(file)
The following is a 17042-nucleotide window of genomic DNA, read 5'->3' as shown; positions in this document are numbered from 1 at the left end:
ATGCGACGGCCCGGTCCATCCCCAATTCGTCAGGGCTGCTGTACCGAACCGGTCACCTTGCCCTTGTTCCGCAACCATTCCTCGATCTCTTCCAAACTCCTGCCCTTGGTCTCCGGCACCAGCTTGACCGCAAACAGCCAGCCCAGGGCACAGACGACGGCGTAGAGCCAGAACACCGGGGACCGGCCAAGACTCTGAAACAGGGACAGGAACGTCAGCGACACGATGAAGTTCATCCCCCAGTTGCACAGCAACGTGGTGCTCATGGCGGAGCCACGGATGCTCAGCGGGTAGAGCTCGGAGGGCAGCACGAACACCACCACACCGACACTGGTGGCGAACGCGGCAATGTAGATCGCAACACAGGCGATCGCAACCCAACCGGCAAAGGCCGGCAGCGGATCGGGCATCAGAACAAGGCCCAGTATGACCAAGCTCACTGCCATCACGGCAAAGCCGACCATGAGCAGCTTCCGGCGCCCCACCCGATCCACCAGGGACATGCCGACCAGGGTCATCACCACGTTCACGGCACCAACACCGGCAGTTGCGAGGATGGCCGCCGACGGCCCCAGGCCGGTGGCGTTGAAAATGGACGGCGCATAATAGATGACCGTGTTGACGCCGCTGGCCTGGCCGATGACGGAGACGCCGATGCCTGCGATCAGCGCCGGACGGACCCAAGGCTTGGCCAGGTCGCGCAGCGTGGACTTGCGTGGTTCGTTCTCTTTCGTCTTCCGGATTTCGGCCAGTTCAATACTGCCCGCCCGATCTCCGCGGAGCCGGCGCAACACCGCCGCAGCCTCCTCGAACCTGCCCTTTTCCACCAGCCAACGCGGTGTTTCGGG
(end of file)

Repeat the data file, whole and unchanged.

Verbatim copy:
The following is a 17042-nucleotide window of genomic DNA, read 5'->3' as shown; positions in this document are numbered from 1 at the left end:
ATGCGACGGCCCGGTCCATCCCCAATTCGTCAGGGCTGCTGTACCGAACCGGTCACCTTGCCCTTGTTCCGCAACCATTCCTCGATCTCTTCCAAACTCCTGCCCTTGGTCTCCGGCACCAGCTTGACCGCAAACAGCCAGCCCAGGGCACAGACGACGGCGTAGAGCCAGAACACCGGGGACCGGCCAAGACTCTGAAACAGGGACAGGAACGTCAGCGACACGATGAAGTTCATCCCCCAGTTGCACAGCAACGTGGTGCTCATGGCGGAGCCACGGATGCTCAGCGGGTAGAGCTCGGAGGGCAGCACGAACACCACCACACCGACACTGGTGGCGAACGCGGCAATGTAGATCGCAACACAGGCGATCGCAACCCAACCGGCAAAGGCCGGCAGCGGATCGGGCATCAGAACAAGGCCCAGTATGACCAAGCTCACTGCCATCACGGCAAAGCCGACCATGAGCAGCTTCCGGCGCCCCACCCGATCCACCAGGGACATGCCGACCAGGGTCATCACCACGTTCACGGCACCAACACCGGCAGTTGCGAGGATGGCCGCCGACGGCCCCAGGCCGGTGGCGTTGAAAATGGACGGCGCATAATAGATGACCGTGTTGACGCCGCTGGCCTGGCCGATGACGGAGACGCCGATGCCTGCGATCAGCGCCGGACGGACCCAAGGCTTGGCCAGGTCGCGCAGCGTGGACTTGCGTGGTTCGTTCTCTTTCGTCTTCCGGATTTCGGCCAGTTCAATACTGCCCGCCCGATCTCCGCGGAGCCGGCGCAACACCGCCGCAGCCTCCTCGAACCTGCCCTTTTCCACCAGCCAACGCGGTGTTTCGGG